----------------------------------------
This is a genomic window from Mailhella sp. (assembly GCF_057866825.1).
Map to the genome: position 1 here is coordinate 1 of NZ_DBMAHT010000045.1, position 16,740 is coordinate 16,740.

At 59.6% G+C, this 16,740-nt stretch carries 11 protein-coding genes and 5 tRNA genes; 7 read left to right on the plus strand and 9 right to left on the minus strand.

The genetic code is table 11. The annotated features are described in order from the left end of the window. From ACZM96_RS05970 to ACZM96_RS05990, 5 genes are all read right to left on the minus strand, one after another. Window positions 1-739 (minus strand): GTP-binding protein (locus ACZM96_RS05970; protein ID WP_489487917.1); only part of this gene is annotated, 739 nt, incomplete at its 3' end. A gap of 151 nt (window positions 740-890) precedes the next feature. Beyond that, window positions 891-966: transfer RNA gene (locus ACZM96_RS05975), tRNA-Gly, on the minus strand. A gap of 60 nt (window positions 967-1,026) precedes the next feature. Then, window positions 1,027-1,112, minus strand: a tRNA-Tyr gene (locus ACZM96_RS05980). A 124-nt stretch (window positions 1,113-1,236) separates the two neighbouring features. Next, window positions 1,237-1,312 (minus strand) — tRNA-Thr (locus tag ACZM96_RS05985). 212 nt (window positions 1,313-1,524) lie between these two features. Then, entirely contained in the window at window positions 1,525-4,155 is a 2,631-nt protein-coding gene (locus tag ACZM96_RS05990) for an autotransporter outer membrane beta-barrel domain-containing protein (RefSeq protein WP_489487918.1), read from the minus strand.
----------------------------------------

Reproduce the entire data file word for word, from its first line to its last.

This is a genomic window from Mailhella sp. (assembly GCF_057866825.1).
Map to the genome: position 1 here is coordinate 1 of NZ_DBMAHT010000045.1, position 16,740 is coordinate 16,740.

At 59.6% G+C, this 16,740-nt stretch carries 11 protein-coding genes and 5 tRNA genes; 7 read left to right on the plus strand and 9 right to left on the minus strand.

The genetic code is table 11. The annotated features are described in order from the left end of the window. From ACZM96_RS05970 to ACZM96_RS05990, 5 genes are all read right to left on the minus strand, one after another. Window positions 1-739 (minus strand): GTP-binding protein (locus ACZM96_RS05970; protein ID WP_489487917.1); only part of this gene is annotated, 739 nt, incomplete at its 3' end. A gap of 151 nt (window positions 740-890) precedes the next feature. Beyond that, window positions 891-966: transfer RNA gene (locus ACZM96_RS05975), tRNA-Gly, on the minus strand. A gap of 60 nt (window positions 967-1,026) precedes the next feature. Then, window positions 1,027-1,112, minus strand: a tRNA-Tyr gene (locus ACZM96_RS05980). A 124-nt stretch (window positions 1,113-1,236) separates the two neighbouring features. Next, window positions 1,237-1,312 (minus strand) — tRNA-Thr (locus tag ACZM96_RS05985). 212 nt (window positions 1,313-1,524) lie between these two features. Then, entirely contained in the window at window positions 1,525-4,155 is a 2,631-nt protein-coding gene (locus tag ACZM96_RS05990) for an autotransporter outer membrane beta-barrel domain-containing protein (RefSeq protein WP_489487918.1), read from the minus strand.